Ban the Box By Richard Fimbres, Ward 5

fIMBRESI want to thank Debbi Embry of the Tucson Urban League for her work on this issue and working with the Ward 5 Council Office to bring this forward for which the Mayor and Council voted unanimously in support of. What follows is here op-ed which ran in the local daily newspaper:

The Tucson Mayor and Council took important steps to ensure that every person in our community has the ability to live a life free of prejudice and persecution.
Their decision to “Ban the Box” (limit criminal history as a hiring consideration) on employment applications removed an insurmountable barrier for thousands in our community. This action sends a clear message to all that it is time to give people a second chance and begin reintegrating everyone into the fabric of our society. This act is good for individuals, families, our community and our economy.

Make no mistake, having a criminal record is a barrier to employment, and this barrier disproportionally affects people of color. Nearly 60 percent of the people served by the Tucson Urban League’s Employment and Training Programs have criminal records. We cannot build a sustainable economy or community when we exclude thousands of applicants from highlighting their skills and value.

Denying employment opportunities to anyone affects everyone. A recent National Institute of Justice report stated that when re-entry fails, the societal and economic costs are high. A high rate of recidivism increases the rate of poverty, increases crime, and puts more pressure on federal, state and municipal budgets.

We commend the Tucson City Council and the leadership of Councilman Richard Fimbres for “banning the box.” Now the city of Tucson will have the best candidates to draw from and that is a win-win for everyone.

Tucson is joining nine states and more than 50 local governments who have already “banned the box” in a variety of ways. Newark, for example, has prohibited all employers and all housing providers from inquiring about an applicant’s conviction record until that candidate has been found otherwise qualified for the job or housing.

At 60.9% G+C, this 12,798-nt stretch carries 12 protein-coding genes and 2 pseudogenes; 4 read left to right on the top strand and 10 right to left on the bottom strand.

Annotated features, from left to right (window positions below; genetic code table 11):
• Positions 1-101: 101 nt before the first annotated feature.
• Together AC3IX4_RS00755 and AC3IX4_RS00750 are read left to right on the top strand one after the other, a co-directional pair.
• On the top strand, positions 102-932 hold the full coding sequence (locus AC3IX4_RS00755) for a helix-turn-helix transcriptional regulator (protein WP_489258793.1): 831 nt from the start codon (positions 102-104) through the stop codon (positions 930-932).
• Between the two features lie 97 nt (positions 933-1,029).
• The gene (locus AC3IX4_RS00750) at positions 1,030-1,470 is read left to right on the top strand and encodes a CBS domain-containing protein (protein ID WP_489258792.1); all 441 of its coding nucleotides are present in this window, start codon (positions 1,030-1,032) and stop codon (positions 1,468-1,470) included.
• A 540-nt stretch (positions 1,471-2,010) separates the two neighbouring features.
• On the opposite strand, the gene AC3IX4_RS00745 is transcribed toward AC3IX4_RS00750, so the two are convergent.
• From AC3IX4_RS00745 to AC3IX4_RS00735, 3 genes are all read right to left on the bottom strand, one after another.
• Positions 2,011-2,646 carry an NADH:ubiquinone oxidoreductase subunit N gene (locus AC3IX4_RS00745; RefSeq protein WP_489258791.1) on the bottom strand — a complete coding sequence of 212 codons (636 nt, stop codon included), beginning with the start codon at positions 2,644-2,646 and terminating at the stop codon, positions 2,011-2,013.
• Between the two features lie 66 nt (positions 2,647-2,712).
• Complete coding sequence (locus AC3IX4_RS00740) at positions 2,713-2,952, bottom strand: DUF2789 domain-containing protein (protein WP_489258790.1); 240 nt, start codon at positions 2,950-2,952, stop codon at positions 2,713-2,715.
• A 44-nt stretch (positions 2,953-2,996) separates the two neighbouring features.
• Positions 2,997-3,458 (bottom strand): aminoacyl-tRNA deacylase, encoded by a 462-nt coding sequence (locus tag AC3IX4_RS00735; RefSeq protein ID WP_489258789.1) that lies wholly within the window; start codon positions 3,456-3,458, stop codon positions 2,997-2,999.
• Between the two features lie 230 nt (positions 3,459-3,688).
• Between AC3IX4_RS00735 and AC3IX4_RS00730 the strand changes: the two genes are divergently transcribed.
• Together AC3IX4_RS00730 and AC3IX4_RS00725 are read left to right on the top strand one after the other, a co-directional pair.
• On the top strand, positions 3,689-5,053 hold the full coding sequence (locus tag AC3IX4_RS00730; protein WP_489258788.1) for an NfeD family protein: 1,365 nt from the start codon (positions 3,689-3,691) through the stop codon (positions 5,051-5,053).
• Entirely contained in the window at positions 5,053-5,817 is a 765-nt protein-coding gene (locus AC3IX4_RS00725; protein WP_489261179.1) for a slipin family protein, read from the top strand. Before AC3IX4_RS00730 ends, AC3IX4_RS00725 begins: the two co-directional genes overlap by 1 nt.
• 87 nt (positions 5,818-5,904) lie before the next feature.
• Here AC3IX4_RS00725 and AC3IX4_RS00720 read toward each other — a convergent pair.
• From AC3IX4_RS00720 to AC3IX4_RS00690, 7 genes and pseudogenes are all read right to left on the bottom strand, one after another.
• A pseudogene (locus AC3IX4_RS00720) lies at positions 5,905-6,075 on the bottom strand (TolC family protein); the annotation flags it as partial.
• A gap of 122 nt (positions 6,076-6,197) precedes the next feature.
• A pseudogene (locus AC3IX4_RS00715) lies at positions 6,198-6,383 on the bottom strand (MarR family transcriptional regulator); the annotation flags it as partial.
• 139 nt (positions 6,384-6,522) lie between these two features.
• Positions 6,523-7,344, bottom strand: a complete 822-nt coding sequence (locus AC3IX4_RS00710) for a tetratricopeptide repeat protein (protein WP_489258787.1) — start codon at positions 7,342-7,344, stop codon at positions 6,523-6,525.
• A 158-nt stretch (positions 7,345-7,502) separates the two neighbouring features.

The Tucson City Council’s action will follow the Equal Employment Opportunity Council’s recommendations, including:

Removing any question regarding conviction history from the job application, unless a background check is required by statute.

Limit background checks to positions requiring unsupervised contact with finances or vulnerable people (youth, elderly, disabled).

Postpone any background check until a finalist candidate has been selected.

If a background check is required for the position by statute, supply the job candidate with a copy of the background report. Allow that person to correct any inaccuracies.

Consider only convictions directly related to the responsibilities of the position, as required by federal and state law. Do an individualized assessment of whether or not circumstances connected to a prior conviction may be repeated.

Allow the finalist to explain the circumstances of the conviction, and to offer evidence of his or her rehabilitation.

These simple acts will increase opportunities for thousands within our community. It is the fair, safe and right thing to do. The time has come to ban the box.

Our past should not define us. We need to provide people with the opportunity to become contributing members of our society. We must provide fathers and mothers the opportunity to live up to the dreams of their children.

We must remember that although a person may have made a mistake, that does not make them a bad person. We are a nation built on laws. We are also a nation that must believe in forgiveness and second chances.